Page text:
Venous leakage, (also known as venous leak,) is a cause of erectile dysfunction (ED) in individuals with penises.
When a person gets an erection, the arteries in the penis expand to allow more blood to enter the penis to make it firm. This inflow of blood leads to increased pressure in the penis, which compresses the veins that would normally allow the blood to flow back out, thereby keeping the blood in the organ until ejaculation or the end of sexual activity. This allows the individual to maintain the erection during the entire sexual experience.
However, sometimes, even when a person has adequate blood flow to the penis, the veins do not constrict properly with the rising pressure in the penis, and some of the blood that has flowed into the penis “leaks” back out into the body. This causes the person to lose rigidity or their erection entirely.
Many individuals who experience venous leakage report starting off with satisfactory erections but gradually losing firmness over time. ED that is related to venous leakage is known as venogenic ED or penile venous insufficiency.
The number of people who suffer from venous leakage is unknown, and it can be misdiagnosed in cases where the pressure in the penis never rises adequately to compress the veins (a condition known as arterial insufficiency). Nevertheless, venous leakage is thought to be a common cause of ED.
Some conditions and factors that may increase a person’s risk of experiencing venous leakage are diabetes, vascular disease, neurological disorders, cancer treatments such as radiation therapy, Peyronie’s disease (PD), the use of certain medications, and anxiety. In particular, PD is thought to contribute to venous leakage because the scar tissue that causes the penis to bend may also prevent the veins from clamping down to keep blood in the penis.
Some symptoms of venous leakage include the inability to maintain an erection, erections that gradually soften, and no morning or nocturnal erections, all of which are symptoms of other types of ED as well.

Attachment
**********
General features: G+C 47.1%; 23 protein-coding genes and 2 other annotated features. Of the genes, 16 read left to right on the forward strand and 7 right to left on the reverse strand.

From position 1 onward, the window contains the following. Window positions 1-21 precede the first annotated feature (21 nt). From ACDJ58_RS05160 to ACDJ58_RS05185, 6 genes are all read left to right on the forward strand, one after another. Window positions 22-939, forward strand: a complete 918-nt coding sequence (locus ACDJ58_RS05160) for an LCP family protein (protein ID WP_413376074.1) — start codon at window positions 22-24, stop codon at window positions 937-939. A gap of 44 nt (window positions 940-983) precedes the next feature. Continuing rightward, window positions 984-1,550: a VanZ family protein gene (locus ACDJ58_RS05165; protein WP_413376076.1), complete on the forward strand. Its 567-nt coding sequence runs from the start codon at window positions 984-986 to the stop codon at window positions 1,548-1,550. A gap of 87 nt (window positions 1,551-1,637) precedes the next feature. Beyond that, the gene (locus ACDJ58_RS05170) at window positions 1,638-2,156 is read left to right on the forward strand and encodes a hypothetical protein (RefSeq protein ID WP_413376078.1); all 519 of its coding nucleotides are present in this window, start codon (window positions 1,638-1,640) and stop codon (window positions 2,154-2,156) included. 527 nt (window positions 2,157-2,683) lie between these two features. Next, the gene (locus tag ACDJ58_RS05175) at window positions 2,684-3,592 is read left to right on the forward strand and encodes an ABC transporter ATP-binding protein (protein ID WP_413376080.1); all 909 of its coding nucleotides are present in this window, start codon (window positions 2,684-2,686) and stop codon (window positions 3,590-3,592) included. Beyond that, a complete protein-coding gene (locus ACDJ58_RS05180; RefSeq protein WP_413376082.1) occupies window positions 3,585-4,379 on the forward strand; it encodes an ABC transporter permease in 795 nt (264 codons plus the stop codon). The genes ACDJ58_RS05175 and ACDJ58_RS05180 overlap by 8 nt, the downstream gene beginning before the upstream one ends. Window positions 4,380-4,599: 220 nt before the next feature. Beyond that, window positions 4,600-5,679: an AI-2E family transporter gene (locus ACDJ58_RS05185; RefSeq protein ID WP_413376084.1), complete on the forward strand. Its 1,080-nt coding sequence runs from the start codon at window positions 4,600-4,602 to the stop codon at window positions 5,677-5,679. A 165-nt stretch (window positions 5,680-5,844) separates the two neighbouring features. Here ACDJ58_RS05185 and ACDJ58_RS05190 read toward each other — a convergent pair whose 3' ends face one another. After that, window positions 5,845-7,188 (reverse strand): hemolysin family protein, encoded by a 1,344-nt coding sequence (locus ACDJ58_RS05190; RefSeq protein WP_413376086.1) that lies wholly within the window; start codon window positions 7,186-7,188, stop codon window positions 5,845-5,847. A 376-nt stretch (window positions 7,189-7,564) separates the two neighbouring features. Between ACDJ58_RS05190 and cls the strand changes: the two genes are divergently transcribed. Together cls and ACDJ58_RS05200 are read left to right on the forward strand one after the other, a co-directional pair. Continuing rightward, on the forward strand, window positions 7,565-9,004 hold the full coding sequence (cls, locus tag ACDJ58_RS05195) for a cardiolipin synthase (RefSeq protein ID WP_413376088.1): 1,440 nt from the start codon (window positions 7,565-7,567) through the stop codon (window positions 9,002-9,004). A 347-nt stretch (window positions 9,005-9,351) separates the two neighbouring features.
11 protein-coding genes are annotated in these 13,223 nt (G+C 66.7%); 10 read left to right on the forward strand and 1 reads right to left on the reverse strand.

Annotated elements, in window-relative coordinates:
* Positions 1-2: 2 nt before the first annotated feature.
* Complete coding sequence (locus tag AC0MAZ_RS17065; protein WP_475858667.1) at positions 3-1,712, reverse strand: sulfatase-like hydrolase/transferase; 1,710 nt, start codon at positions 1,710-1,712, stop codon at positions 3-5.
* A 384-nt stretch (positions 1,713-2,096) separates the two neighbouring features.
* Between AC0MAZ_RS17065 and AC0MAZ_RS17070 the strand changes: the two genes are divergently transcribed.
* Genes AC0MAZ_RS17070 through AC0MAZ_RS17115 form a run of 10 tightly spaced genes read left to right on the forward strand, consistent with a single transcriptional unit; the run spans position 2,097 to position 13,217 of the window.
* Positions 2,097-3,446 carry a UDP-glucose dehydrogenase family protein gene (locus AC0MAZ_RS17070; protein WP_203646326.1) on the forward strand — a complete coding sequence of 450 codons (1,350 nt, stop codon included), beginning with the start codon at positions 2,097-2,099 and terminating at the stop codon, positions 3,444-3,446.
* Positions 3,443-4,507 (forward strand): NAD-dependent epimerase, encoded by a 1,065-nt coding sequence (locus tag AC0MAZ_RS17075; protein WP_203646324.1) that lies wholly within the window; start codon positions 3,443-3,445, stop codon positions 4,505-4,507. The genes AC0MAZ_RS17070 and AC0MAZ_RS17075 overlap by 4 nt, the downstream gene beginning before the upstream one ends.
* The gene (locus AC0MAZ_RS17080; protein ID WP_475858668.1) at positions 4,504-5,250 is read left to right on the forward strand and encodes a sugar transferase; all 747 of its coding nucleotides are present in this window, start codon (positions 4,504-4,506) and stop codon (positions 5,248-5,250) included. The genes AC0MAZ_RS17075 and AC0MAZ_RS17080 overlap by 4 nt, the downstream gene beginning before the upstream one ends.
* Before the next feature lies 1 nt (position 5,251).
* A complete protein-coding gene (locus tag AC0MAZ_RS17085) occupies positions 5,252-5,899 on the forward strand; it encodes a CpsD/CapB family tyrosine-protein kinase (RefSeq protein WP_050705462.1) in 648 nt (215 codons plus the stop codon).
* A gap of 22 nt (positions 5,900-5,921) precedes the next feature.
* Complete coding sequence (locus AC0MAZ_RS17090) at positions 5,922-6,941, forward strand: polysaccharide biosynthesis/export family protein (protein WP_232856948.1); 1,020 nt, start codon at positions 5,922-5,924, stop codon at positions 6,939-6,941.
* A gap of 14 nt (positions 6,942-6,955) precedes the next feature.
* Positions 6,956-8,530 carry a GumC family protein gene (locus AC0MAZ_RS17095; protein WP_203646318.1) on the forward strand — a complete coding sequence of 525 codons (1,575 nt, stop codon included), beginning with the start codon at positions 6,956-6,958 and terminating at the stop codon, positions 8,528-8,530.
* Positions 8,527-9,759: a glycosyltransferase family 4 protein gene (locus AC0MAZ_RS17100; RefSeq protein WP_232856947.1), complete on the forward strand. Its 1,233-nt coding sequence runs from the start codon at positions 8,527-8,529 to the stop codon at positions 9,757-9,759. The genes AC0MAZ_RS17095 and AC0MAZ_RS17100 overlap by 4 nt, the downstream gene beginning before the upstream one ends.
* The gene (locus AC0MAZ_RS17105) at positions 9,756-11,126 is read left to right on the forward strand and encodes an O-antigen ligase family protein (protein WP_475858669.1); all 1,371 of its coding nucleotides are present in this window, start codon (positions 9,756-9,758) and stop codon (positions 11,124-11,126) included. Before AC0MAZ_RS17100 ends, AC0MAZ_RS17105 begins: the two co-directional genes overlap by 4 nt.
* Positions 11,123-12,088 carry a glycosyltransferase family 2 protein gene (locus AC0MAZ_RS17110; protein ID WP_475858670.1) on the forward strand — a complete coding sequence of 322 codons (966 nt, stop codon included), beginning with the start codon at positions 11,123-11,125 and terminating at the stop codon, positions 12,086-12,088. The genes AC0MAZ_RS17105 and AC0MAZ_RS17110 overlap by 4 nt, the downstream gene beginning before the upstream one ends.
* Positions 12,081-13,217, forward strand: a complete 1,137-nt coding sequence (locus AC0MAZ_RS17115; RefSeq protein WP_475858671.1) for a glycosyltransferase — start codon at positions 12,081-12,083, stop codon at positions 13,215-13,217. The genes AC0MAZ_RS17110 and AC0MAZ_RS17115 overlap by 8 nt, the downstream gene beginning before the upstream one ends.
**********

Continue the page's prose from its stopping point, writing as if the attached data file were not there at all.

Also like other types of ED, venogenic ED has several potential treatment options, some of which may be more effective for than others, depending on the individual. Possible treatment options for ED caused by venous leakage are oral ED medications, vacuum erection devices, intracavernosal injections, and penile implants. Lifestyle modifications such as getting regular exercise, eating a balanced diet, maintaining a healthy body mass index (BMI), and quitting smoking can also support good erectile functioning.
If you believe that you may be experiencing venous leakage, schedule an appointment with your primary health care provider or a sexual medicine specialist who can help you determine the underlying cause(s) of your ED.
For more information on this topic, please read these publications from the ISSM Journals: The Journal of Sexual Medicine, Sexual Medicine Reviews, and Sexual Medicine Open Access:
International Society for Sexual Medicine. (n.d.). What is venous leakage and how does it cause erectile dysfunction (ED)? Retrieved July 12, 2023, from https://www.issm.info/sexual-health-qa/what-is-venous-leakage-and-how-does-it-cause-erectile-dysfunction-ed
WebMD. Medically Reviewed by Nazia Q Bandukwala, DO. (2021, September 9). Erectile Dysfunction and Vascular Disease. https://www.webmd.com/erectile-dysfunction/vascular-disease-ed